Since the introduction of antibiotic-laden bone cement, laboratory testing has shown that a 1 gram to 20 gram ratio of antibiotic to bone cement powder has a negligible effect on the mechanical strength and fixation properties of bone cement. However, the appropriateness of the laboratory testing has been questioned, since regulatory standards require testing after 24 hours, which does not necessarily translate into long-term clinical success. Furthermore, no study has directly examined antibiotic additives to bone cement with the risk of aseptic loosening of components, indicating the need for this trial.

What was the principal research question?

Does Simplex T bone cement increase the risk of aseptic component loosening when measured after 2 years?

Study Characteristics -
28 patients (30 hips) scheduled for primary total hip arthroplasty with Exeter femoral stems coupled with Trident acetabular cups (Stryker Orthopaedics). Direct lateral or posterior surgical approaches were performed. Tantalum markers were injected into greater trochanter, lesser trochanter, and femoral shaft for detection of migration using RSA (n=25 hips completed follow-up)
Simplex T Group: Patients received cementing of components with tobramycin-laden Simplex P bone cement. (n=14)
Simplex P Group: Patients received cementing of components with Simplex P bone cement, with no antibiotic added by the manufacturer. (n=11)
Primary outcome was stem subsidence measured with RSA. Secondary outcomes were stem rotation/retroversion (assessed with RSA) and functional scores (assessed with Harris Hip Score and Western Ontario and McMaster Universities Arthritis Index (WOMAC))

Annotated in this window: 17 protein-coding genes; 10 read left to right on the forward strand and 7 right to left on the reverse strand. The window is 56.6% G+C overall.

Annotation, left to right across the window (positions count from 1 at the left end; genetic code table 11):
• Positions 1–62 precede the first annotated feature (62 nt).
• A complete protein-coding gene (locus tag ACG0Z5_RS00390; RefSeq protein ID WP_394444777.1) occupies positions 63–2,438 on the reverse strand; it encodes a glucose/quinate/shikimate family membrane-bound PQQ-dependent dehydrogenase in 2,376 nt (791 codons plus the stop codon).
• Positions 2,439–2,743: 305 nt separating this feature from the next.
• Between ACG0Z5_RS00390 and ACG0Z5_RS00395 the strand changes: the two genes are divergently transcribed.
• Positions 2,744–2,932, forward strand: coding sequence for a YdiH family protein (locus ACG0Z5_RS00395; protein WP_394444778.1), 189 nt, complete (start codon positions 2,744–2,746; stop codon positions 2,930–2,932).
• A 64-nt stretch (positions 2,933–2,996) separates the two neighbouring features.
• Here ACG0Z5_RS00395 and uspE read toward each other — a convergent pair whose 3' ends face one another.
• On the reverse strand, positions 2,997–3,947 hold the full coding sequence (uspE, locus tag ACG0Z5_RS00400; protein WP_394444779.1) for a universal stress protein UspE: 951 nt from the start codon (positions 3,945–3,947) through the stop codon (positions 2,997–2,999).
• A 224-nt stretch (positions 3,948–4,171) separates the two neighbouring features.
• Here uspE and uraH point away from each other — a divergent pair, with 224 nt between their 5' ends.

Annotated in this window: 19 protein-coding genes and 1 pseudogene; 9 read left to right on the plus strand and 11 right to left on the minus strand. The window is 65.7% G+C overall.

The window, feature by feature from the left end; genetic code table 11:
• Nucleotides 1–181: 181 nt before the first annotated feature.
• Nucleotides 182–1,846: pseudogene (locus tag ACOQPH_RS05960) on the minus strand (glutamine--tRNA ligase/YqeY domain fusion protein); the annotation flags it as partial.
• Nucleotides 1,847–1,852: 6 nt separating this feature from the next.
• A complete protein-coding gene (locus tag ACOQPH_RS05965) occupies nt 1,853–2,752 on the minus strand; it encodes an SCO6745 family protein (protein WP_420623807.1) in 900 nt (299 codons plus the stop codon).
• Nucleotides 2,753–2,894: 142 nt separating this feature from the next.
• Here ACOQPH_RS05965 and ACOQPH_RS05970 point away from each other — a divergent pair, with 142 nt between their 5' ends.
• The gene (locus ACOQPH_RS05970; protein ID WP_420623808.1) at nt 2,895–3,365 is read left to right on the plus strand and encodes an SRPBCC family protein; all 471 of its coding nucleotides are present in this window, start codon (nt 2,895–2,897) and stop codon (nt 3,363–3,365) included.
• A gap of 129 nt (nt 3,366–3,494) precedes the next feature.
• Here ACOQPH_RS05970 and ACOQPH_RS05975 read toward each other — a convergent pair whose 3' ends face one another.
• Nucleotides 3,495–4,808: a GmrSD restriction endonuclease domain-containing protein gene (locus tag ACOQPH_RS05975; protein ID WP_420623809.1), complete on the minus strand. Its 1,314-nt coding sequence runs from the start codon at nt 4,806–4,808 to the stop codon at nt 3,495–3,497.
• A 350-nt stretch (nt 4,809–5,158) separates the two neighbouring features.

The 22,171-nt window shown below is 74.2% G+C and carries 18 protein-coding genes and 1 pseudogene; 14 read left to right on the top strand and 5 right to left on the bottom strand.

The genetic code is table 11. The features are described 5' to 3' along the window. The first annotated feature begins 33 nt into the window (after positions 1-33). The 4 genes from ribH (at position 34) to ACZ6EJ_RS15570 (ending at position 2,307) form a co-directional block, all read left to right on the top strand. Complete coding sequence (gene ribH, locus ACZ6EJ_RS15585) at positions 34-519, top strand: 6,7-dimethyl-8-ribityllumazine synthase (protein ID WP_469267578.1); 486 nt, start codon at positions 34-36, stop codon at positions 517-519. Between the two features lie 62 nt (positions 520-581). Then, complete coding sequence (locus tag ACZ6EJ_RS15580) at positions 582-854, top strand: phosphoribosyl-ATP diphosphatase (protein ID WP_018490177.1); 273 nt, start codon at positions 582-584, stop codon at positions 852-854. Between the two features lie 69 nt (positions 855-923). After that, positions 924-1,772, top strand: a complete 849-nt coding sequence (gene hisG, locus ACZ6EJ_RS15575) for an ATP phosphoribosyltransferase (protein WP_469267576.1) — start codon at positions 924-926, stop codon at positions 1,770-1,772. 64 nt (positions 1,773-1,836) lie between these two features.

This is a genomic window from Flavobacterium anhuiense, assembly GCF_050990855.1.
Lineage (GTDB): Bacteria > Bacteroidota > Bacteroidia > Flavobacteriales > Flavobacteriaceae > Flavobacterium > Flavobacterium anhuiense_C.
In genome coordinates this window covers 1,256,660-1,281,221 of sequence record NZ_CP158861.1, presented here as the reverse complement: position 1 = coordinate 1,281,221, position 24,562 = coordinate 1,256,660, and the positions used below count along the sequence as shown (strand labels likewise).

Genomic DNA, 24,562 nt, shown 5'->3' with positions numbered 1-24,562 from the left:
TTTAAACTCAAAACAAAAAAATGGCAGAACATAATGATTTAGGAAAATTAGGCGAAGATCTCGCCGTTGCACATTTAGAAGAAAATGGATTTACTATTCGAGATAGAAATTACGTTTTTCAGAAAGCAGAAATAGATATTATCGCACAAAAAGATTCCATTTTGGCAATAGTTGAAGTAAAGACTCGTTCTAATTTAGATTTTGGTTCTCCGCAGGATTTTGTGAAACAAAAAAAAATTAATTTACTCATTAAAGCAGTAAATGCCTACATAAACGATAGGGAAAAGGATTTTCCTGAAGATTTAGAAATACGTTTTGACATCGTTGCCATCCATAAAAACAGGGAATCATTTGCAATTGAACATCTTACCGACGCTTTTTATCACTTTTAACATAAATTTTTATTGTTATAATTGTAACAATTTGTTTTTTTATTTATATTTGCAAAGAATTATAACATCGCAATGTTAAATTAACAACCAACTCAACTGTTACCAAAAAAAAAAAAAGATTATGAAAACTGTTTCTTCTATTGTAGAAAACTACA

RCT, Triple blind
Follow-up was conducted at 6 weeks (RSA exclusive), 6 months, 1, and 2 years.

What were the important findings?

  • Mean subsidence after 2 years did not significantly differ between groups, with translation of 0.71mm (SD 0.30) in the control group (Simplex P) and 0.77mm (SD 0.36) in tobramycin-laden group (Simplex T) (Difference 0.06, 95%CI -0.21 to 0.34, p=0.6). Component translation did not significantly differ between groups at the 6 month (p=0.9) or 1 year (p=0.7) follow-up periods, either.
  • The two groups did not significantly differ in mean retroversion of component after 2 years: 0.60 degrees (SD 0.72) for Simplex P group versus 0.84 degrees (0.93) for Simplex T group (Difference -0.24, 95%CI -0.94 to 0.47, p=0.5). Progression of retroversion at 6 months (p=0.6) and 1 year (p=0.6) follow-up were not significantly different between groups.
  • Differences were not significant between groups in functional outcomes of Harris Hip Scores and WOMAC Scores at any point in the study. (all p-values>0.2).
  • Cumulative migrations in the second year indicated substantial distal and moderate posterior migration of the stem, which was similar in both groups.

What should I remember most?

The addition of tobramycin to Simplex P bone cement had no effect on the subsidence and retroversion of the femoral stem, as well Harris hip and WOMAC functional scores, when compared to bone cement without antibiotic after 2 years.

How will this affect the care of my patients?

The results of this trial indicated that antibiotic-laden bone cement is a safe method of cementing in total hip arthroplasty as it did not affect the subsidence and retroversion of the femoral stem component after 2 years. However, further studies with longer follow-up and larger sample sizes are necessary to assess the long-term results.